Archive for the ‘5th Fleet’ Category

Pirates: U.S. Navy Commander Suggests Armed Security For Every Cargo Ship Near Somalia

December 18, 2008

Shipping firms should use armed security guards much more to protect their vessels against pirates off Somalia, the top U.S. Navy commander charged with tackling the problem said on Friday.

Vice Admiral Bill Gortney said more cooperation between navies, a legal basis for detaining and trying pirates and stabilizing Somalia would also help to crackdown on the piracy, which has surged in the region in recent months.

But Gortney expressed skepticism about going after pirates on land or targeting them with air strikes, even though a draft U.N. Security Council resolution drawn up by Washington seeks authority for such actions.


U.S. Vice Adm. William Gortney
U.S. Vice Adm. William Gortney commands the Navy’s 5th Fleet. AP Hasan Jamali

“I see people trying to look for an easy military solution to a problem that demands a non-kinetic solution,” Gortney told reporters traveling with visiting U.S. Defense Secretary Robert Gates at his headquarters in Bahrain.

“If you’re going to do kinetic strikes into the pirate camps, the positive ID and the collateral damage concerns cannot be overestimated.

“They’re irregulars — they don’t wear uniforms,” said Gortney, who commands the U.S. Navy’s Fifth Fleet and oversees a coalition of navies fighting piracy off Somalia.

Somali pirates stand in the dock inside a court of law in Kenya's ... 
Somali pirates stand in the dock inside a court of law in Kenya’s coastal town of Mombasa December 11, 2008. Somalia’s government has welcomed a call by the United States for countries to have U.N. authority to hunt down Somali pirates on land as well as pursue them off the coast of the Horn of Africa nation.(Joseph Okanga – KENYA/Reuters)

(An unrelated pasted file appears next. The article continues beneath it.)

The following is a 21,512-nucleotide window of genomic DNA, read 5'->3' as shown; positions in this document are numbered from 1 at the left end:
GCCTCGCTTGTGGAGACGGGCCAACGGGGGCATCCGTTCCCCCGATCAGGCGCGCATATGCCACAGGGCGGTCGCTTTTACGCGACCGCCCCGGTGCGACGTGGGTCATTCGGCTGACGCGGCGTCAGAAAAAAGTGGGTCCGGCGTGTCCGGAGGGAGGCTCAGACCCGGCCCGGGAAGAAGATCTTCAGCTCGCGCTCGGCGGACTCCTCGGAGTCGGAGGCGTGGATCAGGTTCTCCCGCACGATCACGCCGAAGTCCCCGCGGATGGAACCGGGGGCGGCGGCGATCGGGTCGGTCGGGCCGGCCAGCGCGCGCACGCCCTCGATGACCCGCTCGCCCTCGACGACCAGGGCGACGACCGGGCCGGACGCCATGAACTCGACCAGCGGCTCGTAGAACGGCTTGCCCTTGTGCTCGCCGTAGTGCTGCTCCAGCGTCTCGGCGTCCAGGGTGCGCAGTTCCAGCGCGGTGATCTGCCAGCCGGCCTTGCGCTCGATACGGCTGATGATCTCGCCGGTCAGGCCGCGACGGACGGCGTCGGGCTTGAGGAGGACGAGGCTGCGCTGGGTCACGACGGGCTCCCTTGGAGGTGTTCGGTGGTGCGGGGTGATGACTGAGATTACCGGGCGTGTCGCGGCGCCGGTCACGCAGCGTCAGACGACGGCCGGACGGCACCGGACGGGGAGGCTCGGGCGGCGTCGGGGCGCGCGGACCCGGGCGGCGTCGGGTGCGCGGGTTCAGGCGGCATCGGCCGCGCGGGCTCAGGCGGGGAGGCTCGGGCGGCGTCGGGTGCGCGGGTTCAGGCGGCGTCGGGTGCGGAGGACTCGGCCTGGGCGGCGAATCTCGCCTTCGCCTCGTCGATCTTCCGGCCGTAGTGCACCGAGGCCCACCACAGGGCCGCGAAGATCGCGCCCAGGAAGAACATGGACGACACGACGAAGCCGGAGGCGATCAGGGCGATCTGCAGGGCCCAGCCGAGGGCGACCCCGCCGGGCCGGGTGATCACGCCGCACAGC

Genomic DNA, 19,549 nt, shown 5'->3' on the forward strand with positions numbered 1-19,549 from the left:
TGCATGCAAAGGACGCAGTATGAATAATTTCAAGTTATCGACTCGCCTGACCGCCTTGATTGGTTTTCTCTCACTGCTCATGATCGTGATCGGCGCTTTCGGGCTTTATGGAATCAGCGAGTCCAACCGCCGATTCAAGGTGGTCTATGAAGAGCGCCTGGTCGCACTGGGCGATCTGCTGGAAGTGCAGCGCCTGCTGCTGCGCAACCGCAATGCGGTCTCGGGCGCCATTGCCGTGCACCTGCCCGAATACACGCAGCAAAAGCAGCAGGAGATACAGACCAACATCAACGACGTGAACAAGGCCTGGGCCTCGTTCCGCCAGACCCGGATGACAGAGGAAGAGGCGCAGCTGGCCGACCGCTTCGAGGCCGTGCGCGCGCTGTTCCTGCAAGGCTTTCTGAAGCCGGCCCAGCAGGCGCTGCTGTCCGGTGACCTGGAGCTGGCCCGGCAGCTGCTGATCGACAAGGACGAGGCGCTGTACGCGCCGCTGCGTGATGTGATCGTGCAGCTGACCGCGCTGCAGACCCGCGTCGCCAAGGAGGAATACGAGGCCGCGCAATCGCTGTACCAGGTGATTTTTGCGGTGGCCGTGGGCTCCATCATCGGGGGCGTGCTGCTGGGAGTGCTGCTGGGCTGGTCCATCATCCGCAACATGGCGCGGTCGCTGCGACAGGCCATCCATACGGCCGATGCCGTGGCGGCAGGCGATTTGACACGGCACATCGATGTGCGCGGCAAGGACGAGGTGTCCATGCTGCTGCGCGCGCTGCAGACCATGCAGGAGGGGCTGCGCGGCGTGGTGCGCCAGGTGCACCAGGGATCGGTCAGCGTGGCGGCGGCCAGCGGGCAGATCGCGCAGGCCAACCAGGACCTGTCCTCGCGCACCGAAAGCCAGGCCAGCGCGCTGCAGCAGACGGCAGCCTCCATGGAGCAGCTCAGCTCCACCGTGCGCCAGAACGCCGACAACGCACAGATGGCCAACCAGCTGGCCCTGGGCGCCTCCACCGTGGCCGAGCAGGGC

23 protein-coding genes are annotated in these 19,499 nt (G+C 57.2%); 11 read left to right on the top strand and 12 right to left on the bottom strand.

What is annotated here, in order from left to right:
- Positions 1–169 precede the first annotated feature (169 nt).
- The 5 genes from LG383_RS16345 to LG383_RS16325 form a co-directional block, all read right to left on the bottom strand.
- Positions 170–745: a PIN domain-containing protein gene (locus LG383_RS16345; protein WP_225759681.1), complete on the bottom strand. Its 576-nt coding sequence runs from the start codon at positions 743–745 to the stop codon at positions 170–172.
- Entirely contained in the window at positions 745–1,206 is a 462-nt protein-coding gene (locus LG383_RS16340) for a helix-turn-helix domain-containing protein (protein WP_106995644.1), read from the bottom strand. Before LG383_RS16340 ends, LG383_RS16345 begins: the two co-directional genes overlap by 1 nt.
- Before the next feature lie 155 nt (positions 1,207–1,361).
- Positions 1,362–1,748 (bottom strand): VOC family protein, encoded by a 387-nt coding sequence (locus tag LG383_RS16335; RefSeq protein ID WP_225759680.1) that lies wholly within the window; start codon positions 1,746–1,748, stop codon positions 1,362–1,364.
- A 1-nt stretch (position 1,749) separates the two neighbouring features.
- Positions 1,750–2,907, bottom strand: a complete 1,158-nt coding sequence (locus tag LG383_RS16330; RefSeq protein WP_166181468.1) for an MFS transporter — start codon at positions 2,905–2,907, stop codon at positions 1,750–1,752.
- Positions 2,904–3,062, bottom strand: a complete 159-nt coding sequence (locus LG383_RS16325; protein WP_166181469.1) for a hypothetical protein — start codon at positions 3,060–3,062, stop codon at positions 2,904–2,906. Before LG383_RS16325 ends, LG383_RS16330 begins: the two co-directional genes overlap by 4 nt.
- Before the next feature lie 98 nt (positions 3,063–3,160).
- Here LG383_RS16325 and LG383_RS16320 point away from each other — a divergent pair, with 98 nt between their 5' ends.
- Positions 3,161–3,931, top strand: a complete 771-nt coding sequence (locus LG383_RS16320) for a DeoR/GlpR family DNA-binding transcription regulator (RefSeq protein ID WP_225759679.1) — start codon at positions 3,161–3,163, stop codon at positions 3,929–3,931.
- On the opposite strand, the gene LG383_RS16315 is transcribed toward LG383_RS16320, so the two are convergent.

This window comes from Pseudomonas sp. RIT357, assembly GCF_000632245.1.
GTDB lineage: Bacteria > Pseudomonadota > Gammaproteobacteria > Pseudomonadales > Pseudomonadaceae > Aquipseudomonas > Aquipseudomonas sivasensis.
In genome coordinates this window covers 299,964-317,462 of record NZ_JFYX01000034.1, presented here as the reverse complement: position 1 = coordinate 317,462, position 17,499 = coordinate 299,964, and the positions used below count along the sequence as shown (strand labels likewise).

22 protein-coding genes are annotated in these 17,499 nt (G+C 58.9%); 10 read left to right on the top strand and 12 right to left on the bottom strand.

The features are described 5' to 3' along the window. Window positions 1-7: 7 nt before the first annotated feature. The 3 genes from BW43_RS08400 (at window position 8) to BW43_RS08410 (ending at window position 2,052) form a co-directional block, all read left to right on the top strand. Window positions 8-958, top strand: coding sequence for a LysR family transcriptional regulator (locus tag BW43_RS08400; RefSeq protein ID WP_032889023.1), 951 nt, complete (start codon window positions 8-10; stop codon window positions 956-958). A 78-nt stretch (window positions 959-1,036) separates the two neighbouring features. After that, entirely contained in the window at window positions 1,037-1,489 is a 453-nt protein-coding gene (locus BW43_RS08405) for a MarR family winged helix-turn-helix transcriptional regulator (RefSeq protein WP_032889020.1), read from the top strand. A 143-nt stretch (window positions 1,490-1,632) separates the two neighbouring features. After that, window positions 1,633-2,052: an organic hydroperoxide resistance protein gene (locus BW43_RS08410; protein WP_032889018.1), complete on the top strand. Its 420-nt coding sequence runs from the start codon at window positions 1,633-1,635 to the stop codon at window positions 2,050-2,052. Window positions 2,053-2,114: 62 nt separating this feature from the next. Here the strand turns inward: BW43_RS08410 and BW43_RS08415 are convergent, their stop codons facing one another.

Gortney said the solution lay in bringing stability to the African state but that would not happen soon. Governments and shipping companies had to look for other answers.

“I’m a firm believer … (in) armed security guards, because that’s what we’d do ashore,” he said. “You’re working against criminal activity. That’s what I’m pushing.”

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Navy commander questions land attacks on pirates

December 13, 2008

Days before Secretary of State Condoleezza Rice is to ask the United Nations to authorize “all necessary measures” against piracy from Somalia, a leader of the U.S. military, which would help carry out that policy, said in effect: Not so fast.

The commander of the U.S. Navy‘s 5th Fleet expressed doubt Friday about the wisdom of launching attacks against Somali pirates on land, as the draft U.N. resolution proposes. A Pentagon spokesman warned against the urge to grasp for a quick and easy military solution to a complex international problem.

U.S. Vice Adm. Bill Gortney told reporters that striking pirate camps in lawless Somalia could open a can of worms. It is difficult to identify pirates, and the potential for killing innocent civilians “cannot be overestimated,” Gortney said.

U.S. Vice Adm. William Gortney
U.S. Vice Adm. William Gortney commands the Navy’s 5th Fleet. AP Hasan Jamali

There is a huge risk to any U.S. forces involved, whether small commando units or larger operations. And U.S. commanders still have sour memories of the humiliating “Blackhawk Down” outcome of U.S. military intervention in Somalia more than a decade ago.

Concern about possible mistaken identity extends to operations at sea, too, since pirate ships are often indistinguishable from ragtag fishing vessels. The military is also worried about what would be done with captured pirates, who would try or imprison them.

“There are many that are seeking a simple military solution, or solely a military solution to address the piracy issue,” Pentagon spokesman Bryan Whitman said. “I think that we need to take a more comprehensive look a this, and while there may be a military component, this is an issue that has to be addressed more broadly.”

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Indian warship INS Tabar escorts the MV Jag Arnav ship to safety after rescuing it from pirates.

Above: On an anti-piracy patrol, Indian Navy warship escorts a merchant ship.  Photo: Indian Navy